It was suspected that President Trump issued a statement for Trump Jr. to unload on pesky reporters. When these suspicions were voiced, the White House, in the person of Mrs. Sanders pushed back:
On August 1, at the next day’s White House press briefing, White House Press Secretary Sarah Huckabee Sanders stated that Trump “certainly didn’t dictate, but … he weighed in, offered suggestion, like any father would do”
As we now know, that didn’t wash, despite reassurances from President Trump’s personal lawyer, Jay Sekulov:
On July 16, 2017, in an NBC interview Donald Trump’s lawyer Jay Sekulov again said that Donald Trump did not draft the response and was not involved in the drafting of the statement.
Rather than continuing to bore you with the lengthy history, the lie has now been put to rest:
(CNN) – In a confidential letter to special counsel Robert Mueller in January, President Donald Trump’s legal team acknowledged for the first time that Trump “dictated” the first misleading statement put out about his son’s controversial 2016 meeting with Russians at Trump Tower.
And that’s the lead-in to the following exchange between Cuomo and Sanders:
CUOMO: All right. Where’s the sticking point? This meeting matters, you know it does. I understand the reference to counsel. I get it. Not just because I’m an attorney, but you don’t want to answer for the lawyers, you don’t want to answer for an operation that you’re not a part of. I get it.
But you can answer for what you said. You don’t have to refer to counsel for that. Sekulow is not your lawyer. He’s the president’s lawyer. You’re saying, he didn’t dictate this. He did what any father would do.
That turns out not to be true. You agree with that?
SANDERS: Once again, I know I answered this question on Monday. I answered it on Tuesday, and I’m going to answer it the same way today and you’re probably not going to like it anymore on Wednesday than it sounds like you liked it on Monday or Tuesday. But this is a legal matter and the appropriate individuals to answer questions on a legal matter are the outside counsel.
And I would direct you to them. And frankly, I did direct you to them. And you had them here on your set and asked them that question and I would refer you back to that statement.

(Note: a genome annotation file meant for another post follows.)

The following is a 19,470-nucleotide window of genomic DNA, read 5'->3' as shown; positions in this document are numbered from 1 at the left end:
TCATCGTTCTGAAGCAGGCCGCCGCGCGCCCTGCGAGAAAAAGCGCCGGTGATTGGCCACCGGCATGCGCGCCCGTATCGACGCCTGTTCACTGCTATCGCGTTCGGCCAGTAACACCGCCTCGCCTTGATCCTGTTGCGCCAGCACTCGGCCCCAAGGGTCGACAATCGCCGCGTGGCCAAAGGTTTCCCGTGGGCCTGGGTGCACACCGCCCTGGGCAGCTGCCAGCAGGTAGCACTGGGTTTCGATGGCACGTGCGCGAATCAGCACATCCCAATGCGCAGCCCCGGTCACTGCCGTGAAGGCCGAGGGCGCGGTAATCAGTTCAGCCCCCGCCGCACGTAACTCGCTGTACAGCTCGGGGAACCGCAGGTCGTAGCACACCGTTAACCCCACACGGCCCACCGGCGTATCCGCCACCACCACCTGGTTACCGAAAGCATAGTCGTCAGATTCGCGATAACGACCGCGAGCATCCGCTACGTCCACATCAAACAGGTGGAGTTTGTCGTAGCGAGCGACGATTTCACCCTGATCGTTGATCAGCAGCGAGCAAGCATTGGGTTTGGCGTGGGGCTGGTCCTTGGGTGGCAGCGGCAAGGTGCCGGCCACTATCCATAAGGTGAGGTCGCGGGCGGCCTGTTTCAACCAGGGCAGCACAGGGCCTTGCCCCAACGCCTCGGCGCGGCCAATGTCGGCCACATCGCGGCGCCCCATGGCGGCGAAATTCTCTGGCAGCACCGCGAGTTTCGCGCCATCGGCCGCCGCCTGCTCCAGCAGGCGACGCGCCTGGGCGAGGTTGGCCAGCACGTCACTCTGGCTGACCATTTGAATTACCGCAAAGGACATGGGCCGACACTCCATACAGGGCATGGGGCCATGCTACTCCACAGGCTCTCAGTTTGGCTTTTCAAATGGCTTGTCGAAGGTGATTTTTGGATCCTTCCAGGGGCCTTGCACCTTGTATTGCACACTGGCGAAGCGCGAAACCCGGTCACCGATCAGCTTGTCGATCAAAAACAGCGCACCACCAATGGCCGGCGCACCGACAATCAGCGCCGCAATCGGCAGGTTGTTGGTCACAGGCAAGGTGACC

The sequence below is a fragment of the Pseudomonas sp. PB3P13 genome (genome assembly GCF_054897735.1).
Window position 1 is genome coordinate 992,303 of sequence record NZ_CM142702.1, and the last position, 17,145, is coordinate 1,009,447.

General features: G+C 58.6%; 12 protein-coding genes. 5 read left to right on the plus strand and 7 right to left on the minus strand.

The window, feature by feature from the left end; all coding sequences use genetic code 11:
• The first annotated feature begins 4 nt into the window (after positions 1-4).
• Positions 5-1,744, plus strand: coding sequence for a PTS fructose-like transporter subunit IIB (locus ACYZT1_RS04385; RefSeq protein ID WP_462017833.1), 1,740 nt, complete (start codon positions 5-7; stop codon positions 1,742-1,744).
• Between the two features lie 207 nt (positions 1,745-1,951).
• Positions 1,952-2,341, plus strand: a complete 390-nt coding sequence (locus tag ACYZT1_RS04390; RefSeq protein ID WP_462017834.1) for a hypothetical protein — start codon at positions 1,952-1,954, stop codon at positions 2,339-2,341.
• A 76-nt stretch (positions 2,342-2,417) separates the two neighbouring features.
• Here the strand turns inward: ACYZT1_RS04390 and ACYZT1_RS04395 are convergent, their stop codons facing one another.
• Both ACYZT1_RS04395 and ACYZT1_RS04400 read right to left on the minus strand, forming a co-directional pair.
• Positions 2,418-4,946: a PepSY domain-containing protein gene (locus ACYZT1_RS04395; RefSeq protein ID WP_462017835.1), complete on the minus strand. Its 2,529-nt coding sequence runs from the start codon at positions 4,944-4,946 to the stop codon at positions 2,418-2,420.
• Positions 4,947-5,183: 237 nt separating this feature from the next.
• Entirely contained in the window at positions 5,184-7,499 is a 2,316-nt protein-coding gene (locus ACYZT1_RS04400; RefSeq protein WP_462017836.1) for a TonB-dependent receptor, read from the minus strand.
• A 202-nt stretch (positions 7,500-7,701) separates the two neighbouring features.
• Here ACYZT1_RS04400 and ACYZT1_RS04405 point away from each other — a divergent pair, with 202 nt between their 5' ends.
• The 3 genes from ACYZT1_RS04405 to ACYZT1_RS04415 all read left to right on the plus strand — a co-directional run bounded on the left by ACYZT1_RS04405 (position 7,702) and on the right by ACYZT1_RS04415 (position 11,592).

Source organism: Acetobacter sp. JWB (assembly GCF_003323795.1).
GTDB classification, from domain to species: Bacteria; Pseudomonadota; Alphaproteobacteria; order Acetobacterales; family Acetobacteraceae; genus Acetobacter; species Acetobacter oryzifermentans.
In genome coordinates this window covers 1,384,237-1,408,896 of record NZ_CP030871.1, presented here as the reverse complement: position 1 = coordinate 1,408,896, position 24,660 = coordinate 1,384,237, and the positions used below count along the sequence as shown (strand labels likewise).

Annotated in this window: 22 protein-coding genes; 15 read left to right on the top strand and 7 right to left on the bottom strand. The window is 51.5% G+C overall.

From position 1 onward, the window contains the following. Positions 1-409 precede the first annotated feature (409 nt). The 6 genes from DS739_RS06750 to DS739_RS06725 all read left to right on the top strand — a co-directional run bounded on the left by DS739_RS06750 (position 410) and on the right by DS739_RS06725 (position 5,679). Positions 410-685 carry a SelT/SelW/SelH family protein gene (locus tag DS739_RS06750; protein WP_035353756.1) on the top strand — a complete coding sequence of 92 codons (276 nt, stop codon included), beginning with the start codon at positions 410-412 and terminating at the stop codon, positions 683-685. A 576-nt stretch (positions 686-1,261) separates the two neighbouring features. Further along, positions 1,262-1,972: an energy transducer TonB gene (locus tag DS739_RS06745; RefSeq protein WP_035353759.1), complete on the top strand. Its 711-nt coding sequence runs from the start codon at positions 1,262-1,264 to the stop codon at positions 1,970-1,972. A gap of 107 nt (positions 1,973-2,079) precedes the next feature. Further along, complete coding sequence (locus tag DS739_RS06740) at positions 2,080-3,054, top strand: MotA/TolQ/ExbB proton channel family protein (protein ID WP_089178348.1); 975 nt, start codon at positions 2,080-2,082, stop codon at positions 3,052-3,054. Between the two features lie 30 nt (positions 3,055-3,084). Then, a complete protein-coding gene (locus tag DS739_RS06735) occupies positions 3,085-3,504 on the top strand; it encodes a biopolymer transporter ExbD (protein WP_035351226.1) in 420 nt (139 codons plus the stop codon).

See? That’s why Sanders makes the big bucks. She can stare a reporter in the face and say she already answered that question, which she did not do, and she will refer you back to an original statement in which she did not answer the question but instead referred back to another source, which source she observes is not covered by her job title, and that’s that, and you can take your silly questions and stick them where the sun does not shine.
There’s a lot more, and here’s a part of what gives me the most joy:
CUOMO: Let’s look at it a different way. Do you wish that the White House had corrected the error between where it started and where it wound up with Sekulow in this letter sooner?
SANDERS: I wish that we spent a lot less time focused on things the American people don’t care about. I wish we spent a lot less time talking about this witch hunt and that we talked about things that impact everyday Americans. I wish we spent a lot more time talking about the economy.
I wish that your network had spent a lot more time today covering a very important piece of legislation that the president signed when he spent a good bit of time this afternoon talking about the importance of Veterans Choice Act that he signed into law today. And your network didn’t even take that.
I wish those were the things that we spent time talking about that.
That’s right. We should be talking about the economy and the veterans bill just signed. Except that… Except, lady, your house is on fire! Don’t you think we should talk about that?
Truth be told, I do miss Sean Spicer. He squirmed so deliciously. Sanders, to my simultaneous dismay and wonder, pastes on that smile of self-righteous certitude and reminds us that we are wrong, and she is right. Move over, Willie Sutton.